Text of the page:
- One Year After Clashes, Moscow Rally Ends Peacefully
- Protesters March in Moscow on Eve of Anti-Putin Rally
- Opposition Activist Detained in Bolotnaya Square Riots Case
- Moscow Activists Petition For Release of Protesters
- Investigation into May 6 Moscow Unrest Completed
MOSCOW, June 6 (RIA Novosti) – A Moscow court ordered suspects in the case of the May 6, 2012 rally that turned violent on Moscow’s Bolotnaya Square to be held in custody for another six months on Thursday, a court spokeswoman told RAPSI news agency.
In extending the suspects’ detention on the first day of the preliminary hearings into the case, Moscow’s Zamoskvoretsky Court upheld a motion filed by the prosecutor, the spokeswoman said.
Ten suspects in the case who are being kept in a pre-trial detention facility will stay there for another six months, and the court also extended by six months an order for Alexandra Dukhanina’s house arrest and travel restrictions for Maria Baronina.
Over 650 people were detained at the May 6, 2012 rally on Moscow’s Bolotnaya Square on the eve of Vladimir Putin’s inauguration to a controversial third presidential term as police clashed with protesters.
Most were soon released, but a case was soon opened into what investigators called mass riots. The riot allegations are hotly disputed by the opposition, which blames the police for provoking the clashes and claims the case is political. Members of the Kremlin’s human rights council have also said the police provoked the violence.
The case of the 12 suspects, who face up to eight years in prison, is being heard separately from that of opposition leaders accused last fall of conspiring with a Georgian politician to organize nationwide disturbances – including the Bolotnaya Square unrest – with the aim of toppling Putin. Those charges were brought after a pro-Kremlin TV channel aired what it said was secretly recorded footage of the alleged plotters.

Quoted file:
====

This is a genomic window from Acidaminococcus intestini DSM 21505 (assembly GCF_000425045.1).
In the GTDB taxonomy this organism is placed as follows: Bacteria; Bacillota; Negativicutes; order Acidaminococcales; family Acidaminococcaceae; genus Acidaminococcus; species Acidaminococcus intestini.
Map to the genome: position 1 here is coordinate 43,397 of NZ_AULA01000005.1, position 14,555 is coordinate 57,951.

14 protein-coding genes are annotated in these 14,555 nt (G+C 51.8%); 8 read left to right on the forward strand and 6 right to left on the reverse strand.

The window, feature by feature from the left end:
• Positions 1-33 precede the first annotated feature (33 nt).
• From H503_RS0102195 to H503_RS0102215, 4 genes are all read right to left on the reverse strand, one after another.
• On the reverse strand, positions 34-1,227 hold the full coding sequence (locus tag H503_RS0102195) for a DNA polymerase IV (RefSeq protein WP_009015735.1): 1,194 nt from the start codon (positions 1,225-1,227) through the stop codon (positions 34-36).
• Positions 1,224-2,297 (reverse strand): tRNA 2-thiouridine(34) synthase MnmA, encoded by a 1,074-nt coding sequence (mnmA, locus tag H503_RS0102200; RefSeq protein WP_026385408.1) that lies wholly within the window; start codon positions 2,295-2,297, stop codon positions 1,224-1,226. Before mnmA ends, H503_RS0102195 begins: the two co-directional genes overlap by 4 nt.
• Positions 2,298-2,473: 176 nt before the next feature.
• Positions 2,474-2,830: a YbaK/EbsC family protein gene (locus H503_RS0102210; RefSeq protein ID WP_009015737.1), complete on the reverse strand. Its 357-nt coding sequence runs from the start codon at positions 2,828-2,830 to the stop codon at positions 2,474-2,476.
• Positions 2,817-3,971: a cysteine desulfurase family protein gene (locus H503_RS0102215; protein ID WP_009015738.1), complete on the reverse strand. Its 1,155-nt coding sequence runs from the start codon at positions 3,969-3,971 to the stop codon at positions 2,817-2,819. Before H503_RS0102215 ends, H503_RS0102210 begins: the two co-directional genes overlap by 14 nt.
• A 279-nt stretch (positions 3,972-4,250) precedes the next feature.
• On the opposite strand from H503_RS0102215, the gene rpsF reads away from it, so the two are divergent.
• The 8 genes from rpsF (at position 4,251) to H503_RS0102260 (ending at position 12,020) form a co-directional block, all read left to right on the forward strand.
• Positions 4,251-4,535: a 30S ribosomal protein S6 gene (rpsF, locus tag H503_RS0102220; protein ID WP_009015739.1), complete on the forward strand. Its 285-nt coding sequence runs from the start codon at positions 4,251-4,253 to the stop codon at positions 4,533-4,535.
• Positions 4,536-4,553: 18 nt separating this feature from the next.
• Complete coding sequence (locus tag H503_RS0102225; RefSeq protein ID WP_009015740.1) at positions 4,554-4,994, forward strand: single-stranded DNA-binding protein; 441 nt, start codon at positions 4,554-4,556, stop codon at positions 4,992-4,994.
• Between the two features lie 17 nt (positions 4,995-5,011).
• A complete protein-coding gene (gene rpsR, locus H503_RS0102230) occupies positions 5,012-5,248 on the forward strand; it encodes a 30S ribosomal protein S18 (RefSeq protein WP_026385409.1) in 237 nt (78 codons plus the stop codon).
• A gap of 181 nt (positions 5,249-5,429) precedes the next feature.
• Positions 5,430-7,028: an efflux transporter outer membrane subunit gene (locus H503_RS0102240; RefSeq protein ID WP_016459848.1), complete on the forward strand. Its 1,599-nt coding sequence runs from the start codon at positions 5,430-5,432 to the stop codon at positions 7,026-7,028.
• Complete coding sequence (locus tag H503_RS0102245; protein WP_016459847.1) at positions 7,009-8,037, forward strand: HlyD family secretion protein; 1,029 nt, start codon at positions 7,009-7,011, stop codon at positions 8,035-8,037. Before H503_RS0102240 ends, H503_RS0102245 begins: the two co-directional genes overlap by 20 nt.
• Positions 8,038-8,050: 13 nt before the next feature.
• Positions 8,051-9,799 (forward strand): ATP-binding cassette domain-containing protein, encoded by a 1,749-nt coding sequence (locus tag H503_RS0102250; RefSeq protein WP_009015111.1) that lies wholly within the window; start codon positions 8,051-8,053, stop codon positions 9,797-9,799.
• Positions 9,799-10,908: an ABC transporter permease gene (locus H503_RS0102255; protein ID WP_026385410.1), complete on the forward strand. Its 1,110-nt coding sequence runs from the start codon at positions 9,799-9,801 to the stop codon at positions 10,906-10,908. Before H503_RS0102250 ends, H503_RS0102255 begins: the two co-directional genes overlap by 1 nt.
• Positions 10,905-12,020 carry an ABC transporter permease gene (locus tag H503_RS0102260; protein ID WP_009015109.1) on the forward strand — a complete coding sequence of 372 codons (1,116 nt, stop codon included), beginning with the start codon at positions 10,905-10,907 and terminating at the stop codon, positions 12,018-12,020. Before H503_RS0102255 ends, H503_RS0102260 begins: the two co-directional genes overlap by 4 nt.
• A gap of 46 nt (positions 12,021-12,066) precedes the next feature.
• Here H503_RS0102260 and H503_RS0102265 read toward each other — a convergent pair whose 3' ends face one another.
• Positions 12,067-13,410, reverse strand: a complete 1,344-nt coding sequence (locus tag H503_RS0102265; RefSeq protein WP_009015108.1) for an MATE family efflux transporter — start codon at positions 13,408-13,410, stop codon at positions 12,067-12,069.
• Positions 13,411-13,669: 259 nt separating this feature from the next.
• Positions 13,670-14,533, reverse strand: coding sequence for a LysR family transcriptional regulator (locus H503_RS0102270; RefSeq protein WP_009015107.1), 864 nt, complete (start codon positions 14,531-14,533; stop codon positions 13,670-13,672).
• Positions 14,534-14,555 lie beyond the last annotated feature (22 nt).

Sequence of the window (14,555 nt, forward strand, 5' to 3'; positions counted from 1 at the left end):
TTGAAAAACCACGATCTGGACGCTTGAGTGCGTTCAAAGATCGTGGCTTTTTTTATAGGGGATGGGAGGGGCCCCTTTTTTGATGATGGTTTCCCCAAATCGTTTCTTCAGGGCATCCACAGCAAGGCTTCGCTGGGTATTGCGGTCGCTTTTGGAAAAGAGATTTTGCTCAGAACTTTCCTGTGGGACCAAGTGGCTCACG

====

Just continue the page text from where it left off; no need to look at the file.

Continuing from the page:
One of the men charged with the plot, Konstantin Lebedev, a former member of a pro-Kremlin youth group who went over to the opposition in 2004, pleaded guilty to the charges and was jailed in April for two and a half years.
Of the other men accused in that case, Left Front movement leader Sergei Udaltsov has been under house arrest since February and Left Front activist Leonid Razvozzhayev has been in custody since October.
All three men deny the charges, which could see them jailed for up to 10 years each, if found guilty.
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The project of a Eurasian Union can be considered as a response to the consequences of neo-liberal globalisation, which led to economic and moral decline in the countries forming the Commonwealth of Independent States. It is part of a more general movement in world politics towards regionalisation.